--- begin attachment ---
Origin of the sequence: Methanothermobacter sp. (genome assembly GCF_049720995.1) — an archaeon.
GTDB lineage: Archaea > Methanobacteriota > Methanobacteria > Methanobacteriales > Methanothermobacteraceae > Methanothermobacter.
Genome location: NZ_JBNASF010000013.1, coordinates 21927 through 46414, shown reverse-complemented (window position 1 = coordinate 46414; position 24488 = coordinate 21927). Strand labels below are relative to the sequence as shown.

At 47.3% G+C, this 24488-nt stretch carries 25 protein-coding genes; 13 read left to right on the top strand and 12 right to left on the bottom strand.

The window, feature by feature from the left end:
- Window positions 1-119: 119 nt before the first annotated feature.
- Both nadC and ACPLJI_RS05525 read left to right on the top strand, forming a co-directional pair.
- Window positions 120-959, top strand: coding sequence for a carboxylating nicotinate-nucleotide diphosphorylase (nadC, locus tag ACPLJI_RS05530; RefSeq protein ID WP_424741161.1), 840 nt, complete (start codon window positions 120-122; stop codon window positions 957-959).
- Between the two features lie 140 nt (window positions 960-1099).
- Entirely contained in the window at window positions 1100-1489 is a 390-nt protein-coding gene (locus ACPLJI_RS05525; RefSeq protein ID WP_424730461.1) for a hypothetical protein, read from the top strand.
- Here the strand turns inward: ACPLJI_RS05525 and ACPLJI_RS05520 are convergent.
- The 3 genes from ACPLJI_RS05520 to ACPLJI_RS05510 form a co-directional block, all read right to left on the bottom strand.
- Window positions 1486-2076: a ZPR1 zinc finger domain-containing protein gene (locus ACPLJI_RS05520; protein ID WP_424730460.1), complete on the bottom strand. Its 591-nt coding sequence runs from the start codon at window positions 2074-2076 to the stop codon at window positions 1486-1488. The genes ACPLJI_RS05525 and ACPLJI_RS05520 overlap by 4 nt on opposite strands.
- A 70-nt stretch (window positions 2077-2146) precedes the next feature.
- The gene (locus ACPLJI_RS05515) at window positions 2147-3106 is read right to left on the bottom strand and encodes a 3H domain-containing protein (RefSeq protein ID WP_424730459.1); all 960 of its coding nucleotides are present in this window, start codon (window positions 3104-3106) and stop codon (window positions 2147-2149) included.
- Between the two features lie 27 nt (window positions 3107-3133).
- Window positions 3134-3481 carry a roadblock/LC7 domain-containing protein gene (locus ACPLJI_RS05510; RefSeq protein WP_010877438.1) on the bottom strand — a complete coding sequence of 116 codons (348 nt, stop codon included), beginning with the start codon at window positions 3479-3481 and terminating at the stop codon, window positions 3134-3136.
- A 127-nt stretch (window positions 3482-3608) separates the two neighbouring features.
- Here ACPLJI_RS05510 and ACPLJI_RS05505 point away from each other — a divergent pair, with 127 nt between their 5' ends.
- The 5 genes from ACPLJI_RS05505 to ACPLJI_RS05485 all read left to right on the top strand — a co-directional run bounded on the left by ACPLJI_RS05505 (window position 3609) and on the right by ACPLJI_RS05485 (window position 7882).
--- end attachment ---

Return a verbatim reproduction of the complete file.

Origin of the sequence: Methanothermobacter sp. (genome assembly GCF_049720995.1) — an archaeon.
GTDB lineage: Archaea > Methanobacteriota > Methanobacteria > Methanobacteriales > Methanothermobacteraceae > Methanothermobacter.
Genome location: NZ_JBNASF010000013.1, coordinates 21927 through 46414, shown reverse-complemented (window position 1 = coordinate 46414; position 24488 = coordinate 21927). Strand labels below are relative to the sequence as shown.

At 47.3% G+C, this 24488-nt stretch carries 25 protein-coding genes; 13 read left to right on the top strand and 12 right to left on the bottom strand.

The window, feature by feature from the left end:
- Window positions 1-119: 119 nt before the first annotated feature.
- Both nadC and ACPLJI_RS05525 read left to right on the top strand, forming a co-directional pair.
- Window positions 120-959, top strand: coding sequence for a carboxylating nicotinate-nucleotide diphosphorylase (nadC, locus tag ACPLJI_RS05530; RefSeq protein ID WP_424741161.1), 840 nt, complete (start codon window positions 120-122; stop codon window positions 957-959).
- Between the two features lie 140 nt (window positions 960-1099).
- Entirely contained in the window at window positions 1100-1489 is a 390-nt protein-coding gene (locus ACPLJI_RS05525; RefSeq protein ID WP_424730461.1) for a hypothetical protein, read from the top strand.
- Here the strand turns inward: ACPLJI_RS05525 and ACPLJI_RS05520 are convergent.
- The 3 genes from ACPLJI_RS05520 to ACPLJI_RS05510 form a co-directional block, all read right to left on the bottom strand.
- Window positions 1486-2076: a ZPR1 zinc finger domain-containing protein gene (locus ACPLJI_RS05520; protein ID WP_424730460.1), complete on the bottom strand. Its 591-nt coding sequence runs from the start codon at window positions 2074-2076 to the stop codon at window positions 1486-1488. The genes ACPLJI_RS05525 and ACPLJI_RS05520 overlap by 4 nt on opposite strands.
- A 70-nt stretch (window positions 2077-2146) precedes the next feature.
- The gene (locus ACPLJI_RS05515) at window positions 2147-3106 is read right to left on the bottom strand and encodes a 3H domain-containing protein (RefSeq protein ID WP_424730459.1); all 960 of its coding nucleotides are present in this window, start codon (window positions 3104-3106) and stop codon (window positions 2147-2149) included.
- Between the two features lie 27 nt (window positions 3107-3133).
- Window positions 3134-3481 carry a roadblock/LC7 domain-containing protein gene (locus ACPLJI_RS05510; RefSeq protein WP_010877438.1) on the bottom strand — a complete coding sequence of 116 codons (348 nt, stop codon included), beginning with the start codon at window positions 3479-3481 and terminating at the stop codon, window positions 3134-3136.
- A 127-nt stretch (window positions 3482-3608) separates the two neighbouring features.
- Here ACPLJI_RS05510 and ACPLJI_RS05505 point away from each other — a divergent pair, with 127 nt between their 5' ends.
- The 5 genes from ACPLJI_RS05505 to ACPLJI_RS05485 all read left to right on the top strand — a co-directional run bounded on the left by ACPLJI_RS05505 (window position 3609) and on the right by ACPLJI_RS05485 (window position 7882).